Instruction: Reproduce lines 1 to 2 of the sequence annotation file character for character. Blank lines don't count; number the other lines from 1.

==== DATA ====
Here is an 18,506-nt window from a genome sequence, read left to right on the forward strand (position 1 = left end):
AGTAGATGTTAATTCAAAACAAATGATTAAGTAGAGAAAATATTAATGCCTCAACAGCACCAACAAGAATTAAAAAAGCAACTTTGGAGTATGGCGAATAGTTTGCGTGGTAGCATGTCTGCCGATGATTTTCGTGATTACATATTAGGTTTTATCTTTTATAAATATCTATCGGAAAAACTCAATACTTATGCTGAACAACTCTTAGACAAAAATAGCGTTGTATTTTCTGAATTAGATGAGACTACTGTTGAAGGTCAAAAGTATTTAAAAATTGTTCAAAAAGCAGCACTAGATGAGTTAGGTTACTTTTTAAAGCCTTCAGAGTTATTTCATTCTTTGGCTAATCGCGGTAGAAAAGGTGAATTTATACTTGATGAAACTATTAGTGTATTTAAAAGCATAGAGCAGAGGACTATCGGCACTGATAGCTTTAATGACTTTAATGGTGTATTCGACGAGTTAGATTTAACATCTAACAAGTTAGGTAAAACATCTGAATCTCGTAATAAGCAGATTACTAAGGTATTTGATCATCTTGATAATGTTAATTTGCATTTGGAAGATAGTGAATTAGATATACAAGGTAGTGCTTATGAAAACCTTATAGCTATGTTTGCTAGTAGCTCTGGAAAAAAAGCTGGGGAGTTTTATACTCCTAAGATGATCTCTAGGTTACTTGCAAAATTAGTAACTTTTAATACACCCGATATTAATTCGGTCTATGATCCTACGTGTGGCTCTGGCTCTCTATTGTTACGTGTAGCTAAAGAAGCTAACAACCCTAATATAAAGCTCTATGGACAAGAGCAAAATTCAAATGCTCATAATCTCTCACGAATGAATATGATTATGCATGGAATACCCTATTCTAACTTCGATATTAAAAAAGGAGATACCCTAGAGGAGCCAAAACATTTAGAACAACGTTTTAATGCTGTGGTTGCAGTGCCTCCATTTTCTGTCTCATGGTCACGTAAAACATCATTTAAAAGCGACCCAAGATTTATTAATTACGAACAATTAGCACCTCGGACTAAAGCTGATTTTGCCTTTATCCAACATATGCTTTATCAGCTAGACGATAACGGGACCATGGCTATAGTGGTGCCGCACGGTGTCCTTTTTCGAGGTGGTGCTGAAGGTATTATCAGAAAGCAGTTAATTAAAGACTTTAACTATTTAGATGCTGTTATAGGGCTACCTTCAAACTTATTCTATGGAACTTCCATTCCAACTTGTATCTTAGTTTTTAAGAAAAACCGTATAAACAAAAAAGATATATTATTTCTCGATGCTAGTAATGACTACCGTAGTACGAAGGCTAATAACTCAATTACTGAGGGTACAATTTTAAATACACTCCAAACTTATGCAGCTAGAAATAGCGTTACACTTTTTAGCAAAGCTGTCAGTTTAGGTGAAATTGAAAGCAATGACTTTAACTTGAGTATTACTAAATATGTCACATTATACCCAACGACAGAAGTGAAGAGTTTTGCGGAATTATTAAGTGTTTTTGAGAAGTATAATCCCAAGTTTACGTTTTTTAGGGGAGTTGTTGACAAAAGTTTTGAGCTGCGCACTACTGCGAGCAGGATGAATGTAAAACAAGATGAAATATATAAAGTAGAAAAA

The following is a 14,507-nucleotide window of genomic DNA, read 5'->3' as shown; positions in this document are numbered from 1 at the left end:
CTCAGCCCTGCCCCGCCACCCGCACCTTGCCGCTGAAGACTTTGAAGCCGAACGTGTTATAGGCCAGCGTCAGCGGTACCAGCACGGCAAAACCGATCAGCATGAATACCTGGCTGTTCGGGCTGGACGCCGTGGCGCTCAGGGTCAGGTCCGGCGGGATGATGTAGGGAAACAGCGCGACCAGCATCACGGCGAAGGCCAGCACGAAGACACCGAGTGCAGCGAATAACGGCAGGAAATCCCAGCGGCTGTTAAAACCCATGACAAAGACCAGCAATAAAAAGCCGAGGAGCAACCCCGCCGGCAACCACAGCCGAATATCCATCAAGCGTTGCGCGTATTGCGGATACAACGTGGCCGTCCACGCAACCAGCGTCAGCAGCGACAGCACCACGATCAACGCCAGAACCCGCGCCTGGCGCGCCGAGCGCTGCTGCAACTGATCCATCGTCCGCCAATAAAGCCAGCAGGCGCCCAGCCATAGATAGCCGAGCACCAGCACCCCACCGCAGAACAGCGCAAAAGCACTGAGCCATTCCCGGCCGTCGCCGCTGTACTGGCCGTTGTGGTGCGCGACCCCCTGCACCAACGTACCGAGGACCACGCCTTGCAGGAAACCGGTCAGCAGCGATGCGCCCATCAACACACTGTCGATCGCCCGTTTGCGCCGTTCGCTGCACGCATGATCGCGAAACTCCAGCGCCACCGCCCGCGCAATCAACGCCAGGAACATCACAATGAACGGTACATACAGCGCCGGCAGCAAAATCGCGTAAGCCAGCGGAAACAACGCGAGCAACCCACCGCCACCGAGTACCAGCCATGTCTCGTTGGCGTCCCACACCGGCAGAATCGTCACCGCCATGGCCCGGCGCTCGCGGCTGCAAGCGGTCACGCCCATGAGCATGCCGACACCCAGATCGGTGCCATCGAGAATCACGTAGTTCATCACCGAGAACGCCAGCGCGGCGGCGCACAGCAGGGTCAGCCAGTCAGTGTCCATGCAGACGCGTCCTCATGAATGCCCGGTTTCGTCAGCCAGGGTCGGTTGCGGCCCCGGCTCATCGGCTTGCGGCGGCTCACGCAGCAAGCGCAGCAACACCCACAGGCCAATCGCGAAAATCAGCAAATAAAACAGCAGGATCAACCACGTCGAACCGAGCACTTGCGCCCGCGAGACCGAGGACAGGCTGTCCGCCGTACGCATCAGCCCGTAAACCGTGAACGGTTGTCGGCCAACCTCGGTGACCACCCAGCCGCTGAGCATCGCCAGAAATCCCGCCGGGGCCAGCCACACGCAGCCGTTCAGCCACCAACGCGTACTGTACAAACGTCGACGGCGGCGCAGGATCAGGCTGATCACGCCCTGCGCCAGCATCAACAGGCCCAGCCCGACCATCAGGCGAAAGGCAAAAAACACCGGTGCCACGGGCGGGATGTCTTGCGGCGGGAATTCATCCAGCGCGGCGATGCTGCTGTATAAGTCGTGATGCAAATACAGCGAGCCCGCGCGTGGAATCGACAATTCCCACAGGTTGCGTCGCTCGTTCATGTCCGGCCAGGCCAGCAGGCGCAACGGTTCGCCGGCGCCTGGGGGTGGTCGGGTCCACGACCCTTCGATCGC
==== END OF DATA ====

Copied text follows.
Here is an 18,506-nt window from a genome sequence, read left to right on the forward strand (position 1 = left end):
AGTAGATGTTAATTCAAAACAAATGATTAAGTAGAGAAAATATTAATGCCTCAACAGCACCAACAAGAATTAAAAAAGCAACTTTGGAGTATGGCGAATAGTTTGCGTGGTAGCATGTCTGCCGATGATTTTCGTGATTACATATTAGGTTTTATCTTTTATAAATATCTATCGGAAAAACTCAATACTTATGCTGAACAACTCTTAGACAAAAATAGCGTTGTATTTTCTGAATTAGATGAGACTACTGTTGAAGGTCAAAAGTATTTAAAAATTGTTCAAAAAGCAGCACTAGATGAGTTAGGTTACTTTTTAAAGCCTTCAGAGTTATTTCATTCTTTGGCTAATCGCGGTAGAAAAGGTGAATTTATACTTGATGAAACTATTAGTGTATTTAAAAGCATAGAGCAGAGGACTATCGGCACTGATAGCTTTAATGACTTTAATGGTGTATTCGACGAGTTAGATTTAACATCTAACAAGTTAGGTAAAACATCTGAATCTCGTAATAAGCAGATTACTAAGGTATTTGATCATCTTGATAATGTTAATTTGCATTTGGAAGATAGTGAATTAGATATACAAGGTAGTGCTTATGAAAACCTTATAGCTATGTTTGCTAGTAGCTCTGGAAAAAAAGCTGGGGAGTTTTATACTCCTAAGATGATCTCTAGGTTACTTGCAAAATTAGTAACTTTTAATACACCCGATATTAATTCGGTCTATGATCCTACGTGTGGCTCTGGCTCTCTATTGTTACGTGTAGCTAAAGAAGCTAACAACCCTAATATAAAGCTCTATGGACAAGAGCAAAATTCAAATGCTCATAATCTCTCACGAATGAATATGATTATGCATGGAATACCCTATTCTAACTTCGATATTAAAAAAGGAGATACCCTAGAGGAGCCAAAACATTTAGAACAACGTTTTAATGCTGTGGTTGCAGTGCCTCCATTTTCTGTCTCATGGTCACGTAAAACATCATTTAAAAGCGACCCAAGATTTATTAATTACGAACAATTAGCACCTCGGACTAAAGCTGATTTTGCCTTTATCCAACATATGCTTTATCAGCTAGACGATAACGGGACCATGGCTATAGTGGTGCCGCACGGTGTCCTTTTTCGAGGTGGTGCTGAAGGTATTATCAGAAAGCAGTTAATTAAAGACTTTAACTATTTAGATGCTGTTATAGGGCTACCTTCAAACTTATTCTATGGAACTTCCATTCCAACTTGTATCTTAGTTTTTAAGAAAAACCGTATAAACAAAAAAGATATATTATTTCTCGATGCTAGTAATGACTACCGTAGTACGAAGGCTAATAACTCAATTACTGAGGGTACAATTTTAAATACACTCCAAACTTATGCAGCTAGAAATAGCGTTACACTTTTTAGCAAAGCTGTCAGTTTAGGTGAAATTGAAAGCAATGACTTTAACTTGAGTATTACTAAATATGTCACATTATACCCAACGACAGAAGTGAAGAGTTTTGCGGAATTATTAAGTGTTTTTGAGAAGTATAATCCCAAGTTTACGTTTTTTAGGGGAGTTGTTGACAAAAGTTTTGAGCTGCGCACTACTGCGAGCAGGATGAATGTAAAACAAGATGAAATATATAAAGTAGAAAAA